Dr. Waugh is a graduate of the University of Pennsylvania School of Medicine. She also holds a Masters Degree from Washington State University of Veterinary Medicine and is owner of Windsor Veterinary & Dental Services. www.4LegsAndATail.com 21
Mini Cooper Cathy White - Walpole, NH
elcoming a retired racing Greyhound into one’s heart and home isn’t new; and these gentle, elegant and graceful dogs are often seen throughout the Monadnock and Southern VT region. Their careers typically end when they’re just a few years old, and that’s when groups like Fast Friends Greyhound Adoption Center of Swanzey, NH intervene. According to executive director Sharron Thomas, the organization places approximately 100 dogs each year. While it’s not uncommon to encounter retired racers, it’s another thing entirely to come across a Greyhound puppy. Most people have never even seen one! Cooper (just a few days old) being tube fed by Deb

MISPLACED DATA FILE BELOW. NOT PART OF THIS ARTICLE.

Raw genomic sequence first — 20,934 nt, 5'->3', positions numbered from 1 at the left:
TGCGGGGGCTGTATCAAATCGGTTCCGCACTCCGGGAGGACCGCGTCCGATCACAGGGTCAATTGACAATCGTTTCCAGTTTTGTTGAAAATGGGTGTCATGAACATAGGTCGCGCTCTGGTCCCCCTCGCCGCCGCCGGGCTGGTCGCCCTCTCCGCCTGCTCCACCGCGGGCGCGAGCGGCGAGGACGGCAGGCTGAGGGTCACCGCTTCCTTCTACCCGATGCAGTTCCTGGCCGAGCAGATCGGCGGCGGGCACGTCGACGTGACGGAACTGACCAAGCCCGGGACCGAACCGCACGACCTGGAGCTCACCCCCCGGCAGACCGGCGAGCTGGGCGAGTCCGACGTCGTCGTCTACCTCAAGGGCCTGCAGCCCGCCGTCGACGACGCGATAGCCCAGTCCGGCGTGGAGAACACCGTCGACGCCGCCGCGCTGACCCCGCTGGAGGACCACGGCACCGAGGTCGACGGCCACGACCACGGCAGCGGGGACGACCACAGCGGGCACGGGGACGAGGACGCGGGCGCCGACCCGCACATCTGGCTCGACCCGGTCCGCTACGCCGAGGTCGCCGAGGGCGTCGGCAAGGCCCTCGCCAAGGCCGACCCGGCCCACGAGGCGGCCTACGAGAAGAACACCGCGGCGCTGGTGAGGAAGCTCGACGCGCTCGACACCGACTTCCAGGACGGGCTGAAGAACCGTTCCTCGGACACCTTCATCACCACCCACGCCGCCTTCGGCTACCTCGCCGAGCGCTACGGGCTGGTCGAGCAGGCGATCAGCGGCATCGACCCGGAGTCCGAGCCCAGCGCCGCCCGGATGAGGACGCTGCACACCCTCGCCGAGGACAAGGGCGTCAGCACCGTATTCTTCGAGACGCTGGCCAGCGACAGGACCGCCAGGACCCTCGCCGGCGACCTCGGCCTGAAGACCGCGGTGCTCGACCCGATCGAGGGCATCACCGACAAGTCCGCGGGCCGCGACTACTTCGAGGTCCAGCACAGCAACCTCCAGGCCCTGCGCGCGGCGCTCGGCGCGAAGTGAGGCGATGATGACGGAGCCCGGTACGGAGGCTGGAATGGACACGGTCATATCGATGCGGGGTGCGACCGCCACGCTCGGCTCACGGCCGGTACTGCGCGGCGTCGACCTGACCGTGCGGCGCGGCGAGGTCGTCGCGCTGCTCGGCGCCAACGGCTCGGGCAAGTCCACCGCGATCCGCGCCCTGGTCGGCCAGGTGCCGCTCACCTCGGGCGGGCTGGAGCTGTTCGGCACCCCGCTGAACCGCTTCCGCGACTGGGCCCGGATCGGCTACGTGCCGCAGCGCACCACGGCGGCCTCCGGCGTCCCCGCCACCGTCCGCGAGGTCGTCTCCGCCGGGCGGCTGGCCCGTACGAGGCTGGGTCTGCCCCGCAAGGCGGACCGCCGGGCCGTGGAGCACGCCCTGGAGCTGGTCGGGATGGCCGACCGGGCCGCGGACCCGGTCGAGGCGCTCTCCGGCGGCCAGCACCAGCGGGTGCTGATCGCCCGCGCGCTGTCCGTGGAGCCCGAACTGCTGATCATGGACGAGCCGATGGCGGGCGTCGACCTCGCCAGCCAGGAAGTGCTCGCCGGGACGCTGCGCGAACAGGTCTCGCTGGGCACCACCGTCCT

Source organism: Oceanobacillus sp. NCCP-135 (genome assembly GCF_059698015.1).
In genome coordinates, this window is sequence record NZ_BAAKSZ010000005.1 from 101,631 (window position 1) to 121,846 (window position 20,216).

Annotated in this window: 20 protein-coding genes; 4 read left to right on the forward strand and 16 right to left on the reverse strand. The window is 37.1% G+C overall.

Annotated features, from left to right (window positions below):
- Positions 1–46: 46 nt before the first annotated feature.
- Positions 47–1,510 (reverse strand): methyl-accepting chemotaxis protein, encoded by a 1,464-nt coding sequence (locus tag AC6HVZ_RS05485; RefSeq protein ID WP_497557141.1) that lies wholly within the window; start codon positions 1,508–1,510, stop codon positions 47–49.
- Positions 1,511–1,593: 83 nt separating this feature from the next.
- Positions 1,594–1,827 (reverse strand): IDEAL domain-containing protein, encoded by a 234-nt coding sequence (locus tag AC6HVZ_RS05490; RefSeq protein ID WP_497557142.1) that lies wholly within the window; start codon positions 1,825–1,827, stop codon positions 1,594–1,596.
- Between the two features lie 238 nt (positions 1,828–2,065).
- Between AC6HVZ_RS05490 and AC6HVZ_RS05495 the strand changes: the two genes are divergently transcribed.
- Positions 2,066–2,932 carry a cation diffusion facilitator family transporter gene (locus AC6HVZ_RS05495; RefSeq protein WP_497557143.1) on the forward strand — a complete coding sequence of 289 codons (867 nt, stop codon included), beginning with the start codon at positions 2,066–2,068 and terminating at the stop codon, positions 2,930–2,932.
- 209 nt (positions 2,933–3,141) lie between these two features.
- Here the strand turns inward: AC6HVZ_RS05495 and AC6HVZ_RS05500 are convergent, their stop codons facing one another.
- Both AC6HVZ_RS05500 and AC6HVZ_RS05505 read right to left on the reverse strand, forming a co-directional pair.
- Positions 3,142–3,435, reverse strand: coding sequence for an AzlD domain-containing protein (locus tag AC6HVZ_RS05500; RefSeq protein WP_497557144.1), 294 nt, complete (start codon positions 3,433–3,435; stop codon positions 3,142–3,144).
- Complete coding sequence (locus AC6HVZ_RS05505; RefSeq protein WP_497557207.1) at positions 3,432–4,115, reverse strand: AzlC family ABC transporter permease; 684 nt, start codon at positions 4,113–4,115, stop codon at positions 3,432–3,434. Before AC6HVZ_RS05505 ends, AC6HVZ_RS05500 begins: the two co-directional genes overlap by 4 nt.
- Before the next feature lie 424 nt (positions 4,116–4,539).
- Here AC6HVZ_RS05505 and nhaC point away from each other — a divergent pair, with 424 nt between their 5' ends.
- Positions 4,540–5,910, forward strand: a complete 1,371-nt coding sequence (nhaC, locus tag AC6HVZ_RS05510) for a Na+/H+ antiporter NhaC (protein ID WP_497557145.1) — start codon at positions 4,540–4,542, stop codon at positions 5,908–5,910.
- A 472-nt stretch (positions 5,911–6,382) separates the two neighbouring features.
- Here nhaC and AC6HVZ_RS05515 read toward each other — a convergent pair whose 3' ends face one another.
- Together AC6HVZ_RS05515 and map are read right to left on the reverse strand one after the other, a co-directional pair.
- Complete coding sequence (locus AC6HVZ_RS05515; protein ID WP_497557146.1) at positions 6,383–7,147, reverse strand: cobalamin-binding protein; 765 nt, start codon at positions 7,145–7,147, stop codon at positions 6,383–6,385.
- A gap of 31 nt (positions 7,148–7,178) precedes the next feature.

Yet in early 2017, a litter of seven Greyhounds was born at an Alabama racetrack. The unintentional pregnancy with an unknown sire rendered the puppies ineligible for racing registration. Complicating matters further, their mother died days after whelping, and human intervention was needed...immediately. Lacking the resources to bottle feed three-day old puppies, the track looked to Fast Friends, who quickly flew a crew of three down south, where they rented a van to transport the litter to New Hampshire. The tiny puppies required round-the-clock feeding and care. The van became what Sharron called a “rolling nursery”; with plug-in adapters used to keep hand-mixed formula warm and ready during the 18-hour journey north to Swanzey. One of the pups, however, wasn’t eating. He was becoming dehydrated and fading fast. It didn’t look like “Opie” (as he was then known) was going to make it. Enter Deb Gode, Director of the Winchester Wildlife Rehabilitation Center. A wild critter professional (furred or feathered), she knew that this little one needed tube feeding to survive, and offered FF her expertise. While Opie was her very first puppy, the protocol to help him wasn’t much different from that of the other mammals she routinely cares for. Two days of tube feeding and a couple of weeks under Deb’s care put Opie on the “right track”. (Deb later also stepped in to successfully help another of Opie’s littermates, Nero.) The remaining pups had been fostered in two separate locations until they were ready to reunite at FF for socialization and eventual permanent placement. Walpole residents and longtime Greyhound aficionados Pam and Bill Rohdenburg had years of experience living with and fostering Greys; some Continued Next Page